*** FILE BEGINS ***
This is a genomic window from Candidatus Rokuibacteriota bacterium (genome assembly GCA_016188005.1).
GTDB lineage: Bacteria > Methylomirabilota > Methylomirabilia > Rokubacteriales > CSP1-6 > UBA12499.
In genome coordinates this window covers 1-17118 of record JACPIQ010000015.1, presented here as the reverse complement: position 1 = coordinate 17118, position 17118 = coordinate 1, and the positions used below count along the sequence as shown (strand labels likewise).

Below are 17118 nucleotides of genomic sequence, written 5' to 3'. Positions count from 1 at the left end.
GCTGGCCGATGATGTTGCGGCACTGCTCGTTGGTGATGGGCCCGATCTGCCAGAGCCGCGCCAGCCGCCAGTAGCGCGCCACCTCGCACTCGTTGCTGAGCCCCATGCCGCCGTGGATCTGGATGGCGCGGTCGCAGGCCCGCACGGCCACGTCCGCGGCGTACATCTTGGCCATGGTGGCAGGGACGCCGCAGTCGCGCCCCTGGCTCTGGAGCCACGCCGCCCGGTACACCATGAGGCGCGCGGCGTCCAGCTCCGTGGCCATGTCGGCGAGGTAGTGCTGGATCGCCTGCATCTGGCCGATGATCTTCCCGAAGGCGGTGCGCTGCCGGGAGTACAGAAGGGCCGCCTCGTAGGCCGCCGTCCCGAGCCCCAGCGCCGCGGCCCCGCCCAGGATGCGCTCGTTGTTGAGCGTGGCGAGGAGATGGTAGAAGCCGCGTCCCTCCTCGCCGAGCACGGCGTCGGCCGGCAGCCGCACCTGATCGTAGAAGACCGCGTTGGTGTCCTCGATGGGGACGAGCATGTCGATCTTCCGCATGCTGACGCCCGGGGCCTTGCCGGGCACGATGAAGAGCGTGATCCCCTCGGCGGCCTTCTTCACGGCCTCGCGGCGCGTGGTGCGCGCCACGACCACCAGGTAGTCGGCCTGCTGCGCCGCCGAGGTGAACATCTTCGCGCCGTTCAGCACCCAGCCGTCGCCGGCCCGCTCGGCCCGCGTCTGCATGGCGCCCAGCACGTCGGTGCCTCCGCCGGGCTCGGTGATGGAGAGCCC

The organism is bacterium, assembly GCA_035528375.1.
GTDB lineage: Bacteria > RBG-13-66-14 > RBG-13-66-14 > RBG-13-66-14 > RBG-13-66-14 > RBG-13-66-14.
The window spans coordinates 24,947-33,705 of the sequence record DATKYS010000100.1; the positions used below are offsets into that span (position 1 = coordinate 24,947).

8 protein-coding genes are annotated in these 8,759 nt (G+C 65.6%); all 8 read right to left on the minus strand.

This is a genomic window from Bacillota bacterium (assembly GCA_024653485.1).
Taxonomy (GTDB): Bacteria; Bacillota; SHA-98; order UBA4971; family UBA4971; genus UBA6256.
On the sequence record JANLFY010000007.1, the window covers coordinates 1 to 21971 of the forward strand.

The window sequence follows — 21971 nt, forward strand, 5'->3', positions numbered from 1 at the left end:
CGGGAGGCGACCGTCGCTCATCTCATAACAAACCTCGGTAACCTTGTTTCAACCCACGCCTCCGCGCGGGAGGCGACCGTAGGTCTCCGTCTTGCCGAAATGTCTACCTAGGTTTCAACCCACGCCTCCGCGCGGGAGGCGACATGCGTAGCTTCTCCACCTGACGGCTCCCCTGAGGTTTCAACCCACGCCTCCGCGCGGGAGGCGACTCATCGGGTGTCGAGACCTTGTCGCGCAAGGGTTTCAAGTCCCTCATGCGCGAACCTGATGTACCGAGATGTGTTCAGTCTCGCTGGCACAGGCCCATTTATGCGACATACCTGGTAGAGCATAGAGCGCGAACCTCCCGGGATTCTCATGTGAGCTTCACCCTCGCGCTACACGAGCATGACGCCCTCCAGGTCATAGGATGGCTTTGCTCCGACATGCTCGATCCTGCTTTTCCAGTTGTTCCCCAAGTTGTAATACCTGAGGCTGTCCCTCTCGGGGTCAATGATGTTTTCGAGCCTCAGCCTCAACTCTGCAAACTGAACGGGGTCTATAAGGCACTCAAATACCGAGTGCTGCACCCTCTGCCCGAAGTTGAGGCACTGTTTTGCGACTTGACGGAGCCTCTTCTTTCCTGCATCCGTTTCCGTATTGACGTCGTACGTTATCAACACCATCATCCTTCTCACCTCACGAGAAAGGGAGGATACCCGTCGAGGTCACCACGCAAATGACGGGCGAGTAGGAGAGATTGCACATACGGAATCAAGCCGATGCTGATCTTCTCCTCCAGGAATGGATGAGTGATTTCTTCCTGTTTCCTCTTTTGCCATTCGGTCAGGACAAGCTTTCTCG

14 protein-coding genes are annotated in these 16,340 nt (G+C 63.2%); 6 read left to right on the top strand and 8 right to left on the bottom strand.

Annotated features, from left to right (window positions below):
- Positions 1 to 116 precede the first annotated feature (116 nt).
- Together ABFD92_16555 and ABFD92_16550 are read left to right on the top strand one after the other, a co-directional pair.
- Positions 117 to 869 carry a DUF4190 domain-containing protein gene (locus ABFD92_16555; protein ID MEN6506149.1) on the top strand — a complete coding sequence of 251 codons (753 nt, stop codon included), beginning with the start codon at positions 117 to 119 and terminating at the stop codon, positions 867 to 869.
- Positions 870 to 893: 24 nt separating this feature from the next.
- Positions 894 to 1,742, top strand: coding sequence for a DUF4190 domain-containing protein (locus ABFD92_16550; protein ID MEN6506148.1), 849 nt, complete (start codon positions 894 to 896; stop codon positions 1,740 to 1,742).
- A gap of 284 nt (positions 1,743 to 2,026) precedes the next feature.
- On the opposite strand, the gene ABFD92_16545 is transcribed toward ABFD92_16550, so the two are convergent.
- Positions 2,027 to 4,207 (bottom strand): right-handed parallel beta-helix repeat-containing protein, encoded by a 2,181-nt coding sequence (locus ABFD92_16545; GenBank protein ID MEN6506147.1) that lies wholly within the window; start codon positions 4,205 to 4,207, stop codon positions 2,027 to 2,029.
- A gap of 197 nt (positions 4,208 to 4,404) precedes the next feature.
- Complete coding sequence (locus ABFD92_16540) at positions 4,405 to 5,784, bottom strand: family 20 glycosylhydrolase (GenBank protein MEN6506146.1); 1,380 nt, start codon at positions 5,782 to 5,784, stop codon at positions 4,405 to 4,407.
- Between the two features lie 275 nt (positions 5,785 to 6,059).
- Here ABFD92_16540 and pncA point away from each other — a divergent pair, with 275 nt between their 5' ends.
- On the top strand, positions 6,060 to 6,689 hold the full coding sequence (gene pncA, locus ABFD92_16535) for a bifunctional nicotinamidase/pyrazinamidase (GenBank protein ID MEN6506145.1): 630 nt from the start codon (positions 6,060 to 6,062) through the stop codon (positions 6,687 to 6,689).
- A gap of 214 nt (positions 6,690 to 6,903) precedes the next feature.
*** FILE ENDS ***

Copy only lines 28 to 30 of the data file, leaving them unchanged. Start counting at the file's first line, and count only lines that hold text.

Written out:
- Here ABFD92_16540 and pncA point away from each other — a divergent pair, with 275 nt between their 5' ends.
- On the top strand, positions 6,060 to 6,689 hold the full coding sequence (gene pncA, locus ABFD92_16535) for a bifunctional nicotinamidase/pyrazinamidase (GenBank protein ID MEN6506145.1): 630 nt from the start codon (positions 6,060 to 6,062) through the stop codon (positions 6,687 to 6,689).
- A gap of 214 nt (positions 6,690 to 6,903) precedes the next feature.